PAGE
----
At VitalEyes in Strongsville, Ohio, we provide well vision exams to patients ages 5 and up. Through a comprehensive well vision exam, not only will the doctor determine if an eyeglass prescription is necessary but the patient will be screened for all types of eye health conditions.
Based on the results of these tests, your doctor will either recommend no further treatment, prescribe corrective lenses, change your current prescription, or recommend further testing.
If you are in need of your annual well vision exam call VitalEyes today to make your appointment.
Blurry vision is most commonly caused by uncorrected refractive errors such as nearsightedness (myopia), farsightedness (hyperopia), astigmatism or presbyopia which can be corrected with eyeglasses, contact lenses or refractive surgery. Blurry vision can also be caused by various diseases or disorders of the eye such as cataracts, macular degeneration or dry eye syndrome. If you are noticing blurred vision, call our office today for an appointment.
Dry Eye Syndrome (also known as dry eye disease, dysfunctional tear syndrome, and keratitis sicca) is a condition in which the quantity or quality of tears is inadequate to lubricate and nourish the front surface of the eye. Tears are necessary for maintaining the health of the front surface of the eye and providing clear vision. Dry Eye Syndrome is a common and often a chronic problem, particularly in older adults and those diagnosed with autoimmune disorders such as rheumatoid arthritis and Sjogren’s Syndrome.
People with Dry Eye Syndrome may experience the following symptoms:
Risk Factors for Dry Eye Syndrome:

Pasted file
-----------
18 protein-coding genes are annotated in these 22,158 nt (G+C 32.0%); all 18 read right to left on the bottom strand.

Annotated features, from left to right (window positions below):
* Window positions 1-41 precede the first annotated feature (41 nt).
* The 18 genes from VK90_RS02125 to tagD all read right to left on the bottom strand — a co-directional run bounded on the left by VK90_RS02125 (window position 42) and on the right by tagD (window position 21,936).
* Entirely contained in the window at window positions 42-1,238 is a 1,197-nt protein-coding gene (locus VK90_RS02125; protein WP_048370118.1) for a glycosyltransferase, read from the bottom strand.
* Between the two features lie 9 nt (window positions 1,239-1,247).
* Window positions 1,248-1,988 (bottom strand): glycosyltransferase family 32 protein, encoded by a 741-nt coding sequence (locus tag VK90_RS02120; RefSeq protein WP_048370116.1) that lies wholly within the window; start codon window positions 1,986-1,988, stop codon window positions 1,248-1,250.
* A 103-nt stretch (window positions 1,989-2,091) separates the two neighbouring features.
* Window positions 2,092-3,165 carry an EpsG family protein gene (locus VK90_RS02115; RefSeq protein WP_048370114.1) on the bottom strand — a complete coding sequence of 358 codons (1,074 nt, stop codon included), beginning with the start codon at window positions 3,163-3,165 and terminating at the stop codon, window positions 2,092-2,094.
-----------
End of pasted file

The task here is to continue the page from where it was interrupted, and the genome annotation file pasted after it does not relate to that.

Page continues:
Treatment options may include artificial tears, punctal plugs, lid hygiene, prescription eye drops, and TempSure Envi treatment for evaporative dry eye. If you are noticing any dry eye symptoms call our office for an appointment today.
Diabetes can lead to diabetic retinopathy, a disease of the blood vessels of the retina. High blood sugar levels cause damage to the blood vessels of the retina causing them to swell and leak, or close, preventing blood from passing through. Sometimes abnormal new blood vessels grow in the retina called neovascularization. These new blood vessels are fragile and prone to breakage leading to scarring and permanent vision loss. In the early stages, diabetic retinopathy will cause few if any symptoms.
As the disease progresses you might notice such symptoms as:
Patients with diabetes should have a dilated eye exam at least once every year. If you are being treated for diabetes and are due for your annual diabetic eye exam call our office today to schedule an appointment.
Glaucoma is a complex disease causing damage to the optic nerve head that can lead to progressive, irreversible vision loss.
Risk factors for developing glaucoma are:
Your risk for developing glaucoma increases with each risk factor you possess. Call VitalEyes today to schedule an appointment.
Macular degeneration is a disease of the central portion of the retina, or macula. The macula is the part of the retina that controls our ability to read, drive a car, recognize faces or colors and see objects in fine detail. Macular degeneration is a disease that causes deterioration of this crucial part of our retina. The number one risk factor for macular degeneration is age and is most likely to occur in those 55 and older.
Other risk factors include:
There is currently no cure for macular degeneration but there are things you can do to reduce your risk and possibly slow the progression once you’ve been diagnosed. For example, one can pursue lifestyle changes in diet, exercise, smoking cessation, and UV protection.
Keratoconus develops when the cornea, the clear dome-shaped window at the front of the eye, thins and bulges like a cone. This change in the shape of the cornea causes light rays to defocus and scatter inside the eye. As a result, the vision is blurry and distorted, making daily tasks like reading or driving difficult.
The treatment can include glasses and soft contact lenses in early or mild cases but rigid or scleral contact lenses may be required in more advanced cases. A newer treatment called Corneal Cross-Linking has shown great promise to slow the progression of keratoconus.
Call us today at (440) 846-EYES